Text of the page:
The proposed pipeline to Djibouti would be of a similar length and cost to the one to Lamu. They would also both pass through oil rich regions (in Uganda with the Lamu pipeline and in Gambela with the Djibouti pipeline). The presence of potentially more untapped oil reserves presents the possibility of one or both of these plans coming to fruition.
Ethiopia has already made serious commitments to improving rail infrastructure. In 2010, the country inked a deal with Chinese partners to create a railway system improving the Djibouti-Dire Dawa-Addis Ababa link and expanding it from Addis Ababa to Gambela in the west.
It’s also important to note that Djibouti hosts a much more productive port, when compared with Lamu. Much of the imported goods for Ethiopia’s 80 million residents come through that port, and it has a high terminal capacity – which has doubled since 2001. This plan is on track to be completed by 2015, and South Sudan could link Juba to Djibouti by building a railway to Gambela. This would link the country to a reliable, productive port that isn’t Port Sudan within four years.
Good for the whole region
Whatever plan is pursued, the region as a whole stands to gain. A developing South Sudan is a boon to the region, as it will link its growing market with those in the strengthening East African Community and beyond. It will enhance infrastructure, not only pipelines and railways, but also roads and fibre optic communication networks. In the next ten or 15 years, Sudan may be pulled closer to Ethiopia, Kenya and Djibouti. For South Sudan, this would mean even greater economic opportunity without the interference of Khartoum.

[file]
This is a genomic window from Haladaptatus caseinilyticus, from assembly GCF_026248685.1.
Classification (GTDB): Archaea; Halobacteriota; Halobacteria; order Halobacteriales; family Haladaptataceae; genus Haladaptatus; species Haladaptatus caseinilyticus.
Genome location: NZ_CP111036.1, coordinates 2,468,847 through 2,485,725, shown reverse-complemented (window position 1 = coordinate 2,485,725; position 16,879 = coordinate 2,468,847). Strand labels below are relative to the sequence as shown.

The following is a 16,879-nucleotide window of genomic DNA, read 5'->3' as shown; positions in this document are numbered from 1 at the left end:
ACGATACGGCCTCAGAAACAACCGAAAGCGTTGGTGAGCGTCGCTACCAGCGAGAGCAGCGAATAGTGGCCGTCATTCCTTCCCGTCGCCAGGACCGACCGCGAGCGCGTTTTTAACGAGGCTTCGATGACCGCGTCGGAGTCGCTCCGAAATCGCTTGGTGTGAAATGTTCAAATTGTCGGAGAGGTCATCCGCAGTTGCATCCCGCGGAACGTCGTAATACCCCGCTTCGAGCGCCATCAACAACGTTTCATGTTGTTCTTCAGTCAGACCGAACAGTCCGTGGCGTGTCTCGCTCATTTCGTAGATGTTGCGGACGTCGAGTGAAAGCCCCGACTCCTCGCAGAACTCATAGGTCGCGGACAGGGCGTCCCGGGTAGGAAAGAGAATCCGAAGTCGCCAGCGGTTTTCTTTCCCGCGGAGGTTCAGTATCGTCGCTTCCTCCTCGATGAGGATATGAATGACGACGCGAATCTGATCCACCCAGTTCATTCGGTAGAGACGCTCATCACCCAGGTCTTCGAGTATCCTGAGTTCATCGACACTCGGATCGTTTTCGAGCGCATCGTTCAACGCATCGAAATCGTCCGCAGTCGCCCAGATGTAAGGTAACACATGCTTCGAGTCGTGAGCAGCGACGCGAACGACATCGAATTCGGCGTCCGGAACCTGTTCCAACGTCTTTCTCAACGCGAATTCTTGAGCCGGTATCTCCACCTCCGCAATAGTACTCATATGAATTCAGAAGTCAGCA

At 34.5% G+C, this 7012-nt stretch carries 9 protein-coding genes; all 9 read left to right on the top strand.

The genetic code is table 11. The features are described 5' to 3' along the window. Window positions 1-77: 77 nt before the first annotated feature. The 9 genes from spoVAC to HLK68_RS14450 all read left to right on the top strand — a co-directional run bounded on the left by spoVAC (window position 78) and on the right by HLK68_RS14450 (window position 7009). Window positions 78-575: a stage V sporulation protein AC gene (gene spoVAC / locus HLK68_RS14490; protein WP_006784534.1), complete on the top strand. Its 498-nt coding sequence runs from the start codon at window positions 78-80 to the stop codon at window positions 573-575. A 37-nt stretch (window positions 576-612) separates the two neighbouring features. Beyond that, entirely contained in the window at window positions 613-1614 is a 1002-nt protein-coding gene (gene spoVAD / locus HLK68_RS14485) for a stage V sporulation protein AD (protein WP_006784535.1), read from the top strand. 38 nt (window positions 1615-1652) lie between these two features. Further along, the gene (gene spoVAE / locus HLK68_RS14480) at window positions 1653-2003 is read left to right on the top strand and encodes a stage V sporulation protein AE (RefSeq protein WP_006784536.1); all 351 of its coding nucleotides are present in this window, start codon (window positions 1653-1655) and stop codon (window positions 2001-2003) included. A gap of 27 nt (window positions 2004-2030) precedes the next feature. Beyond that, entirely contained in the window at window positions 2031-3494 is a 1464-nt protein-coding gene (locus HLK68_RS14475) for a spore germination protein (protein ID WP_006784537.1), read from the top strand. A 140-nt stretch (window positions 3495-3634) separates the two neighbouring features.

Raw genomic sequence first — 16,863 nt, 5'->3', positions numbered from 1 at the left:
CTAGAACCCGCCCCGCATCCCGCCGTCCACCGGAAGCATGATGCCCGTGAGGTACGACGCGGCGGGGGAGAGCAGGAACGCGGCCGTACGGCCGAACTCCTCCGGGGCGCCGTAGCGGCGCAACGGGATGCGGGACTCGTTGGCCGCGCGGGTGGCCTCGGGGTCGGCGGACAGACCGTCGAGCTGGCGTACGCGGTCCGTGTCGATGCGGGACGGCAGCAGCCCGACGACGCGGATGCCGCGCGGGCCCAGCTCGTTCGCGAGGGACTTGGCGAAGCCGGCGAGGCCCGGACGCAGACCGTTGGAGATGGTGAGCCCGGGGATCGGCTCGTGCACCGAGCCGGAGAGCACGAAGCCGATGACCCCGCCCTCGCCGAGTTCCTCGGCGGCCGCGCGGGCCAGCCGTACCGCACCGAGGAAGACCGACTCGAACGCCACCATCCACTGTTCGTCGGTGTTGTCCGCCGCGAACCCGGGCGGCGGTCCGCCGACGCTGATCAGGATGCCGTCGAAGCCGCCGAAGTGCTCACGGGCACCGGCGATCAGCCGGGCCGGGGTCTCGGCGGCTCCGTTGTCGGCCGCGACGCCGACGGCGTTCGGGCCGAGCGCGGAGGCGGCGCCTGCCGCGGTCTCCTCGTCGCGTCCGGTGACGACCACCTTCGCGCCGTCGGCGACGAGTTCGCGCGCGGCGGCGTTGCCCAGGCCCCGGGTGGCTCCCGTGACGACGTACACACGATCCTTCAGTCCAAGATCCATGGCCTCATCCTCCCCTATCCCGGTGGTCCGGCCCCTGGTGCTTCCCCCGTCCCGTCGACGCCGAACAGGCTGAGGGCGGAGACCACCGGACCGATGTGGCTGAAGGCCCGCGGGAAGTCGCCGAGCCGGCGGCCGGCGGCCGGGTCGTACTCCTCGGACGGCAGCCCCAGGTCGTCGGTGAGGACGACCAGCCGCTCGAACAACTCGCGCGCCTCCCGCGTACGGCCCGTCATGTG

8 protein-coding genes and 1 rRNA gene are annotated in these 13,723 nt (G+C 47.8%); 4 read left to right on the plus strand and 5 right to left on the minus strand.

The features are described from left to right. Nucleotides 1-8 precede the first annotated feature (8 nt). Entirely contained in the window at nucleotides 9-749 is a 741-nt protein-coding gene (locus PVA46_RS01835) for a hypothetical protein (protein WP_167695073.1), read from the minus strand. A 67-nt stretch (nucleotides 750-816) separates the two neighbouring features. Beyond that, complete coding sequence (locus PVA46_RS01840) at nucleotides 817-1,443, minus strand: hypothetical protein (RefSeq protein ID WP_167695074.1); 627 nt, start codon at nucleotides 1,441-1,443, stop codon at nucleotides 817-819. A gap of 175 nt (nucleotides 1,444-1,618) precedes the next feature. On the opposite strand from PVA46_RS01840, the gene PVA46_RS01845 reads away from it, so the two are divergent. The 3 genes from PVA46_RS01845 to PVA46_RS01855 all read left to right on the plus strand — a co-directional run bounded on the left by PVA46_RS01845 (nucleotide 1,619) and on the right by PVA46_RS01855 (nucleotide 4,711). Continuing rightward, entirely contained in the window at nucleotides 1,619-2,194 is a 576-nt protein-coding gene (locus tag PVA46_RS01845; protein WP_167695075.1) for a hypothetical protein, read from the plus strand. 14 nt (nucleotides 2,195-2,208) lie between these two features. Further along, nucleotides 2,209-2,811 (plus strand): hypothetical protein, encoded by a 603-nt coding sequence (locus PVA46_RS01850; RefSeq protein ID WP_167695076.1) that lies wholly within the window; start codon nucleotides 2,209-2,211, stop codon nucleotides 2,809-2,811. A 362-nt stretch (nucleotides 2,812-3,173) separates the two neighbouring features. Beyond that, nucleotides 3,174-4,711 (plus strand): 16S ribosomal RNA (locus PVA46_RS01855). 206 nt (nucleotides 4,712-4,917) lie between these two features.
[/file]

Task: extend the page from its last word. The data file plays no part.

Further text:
With the influx of Chinese, Ethiopians, Kenyans and Ugandans in Juba over the past two years, these opportunities surely are not lost on the South Sudanese. With so many options on the table, South Sudan should act to effectively diminish Khartoum’s economic power in their lopsided bilateral relations.
However, with alternative solutions at least three years away, solving the current puzzle with Sudan remains a high priority. Perhaps the recent moves to work with the Ethiopian and Kenyan governments are simply political manoeuvres to improve South Sudan’s negotiating position as the two countries hold discussions in Addis Ababa.
However, a deal with Sudan will inevitably be a short-term solution. South Sudan’s recent action hopefully represents some serious long term strategic planning for the future of South Sudan and its position in the region.
Wossen Ayele is a researcher focused on East Africa and currently based at the Forum for Social Studies (FSS) in Addis Ababa, Ethiopia. He is a graduate of Yale University.
Follow him on Twitter: @wossen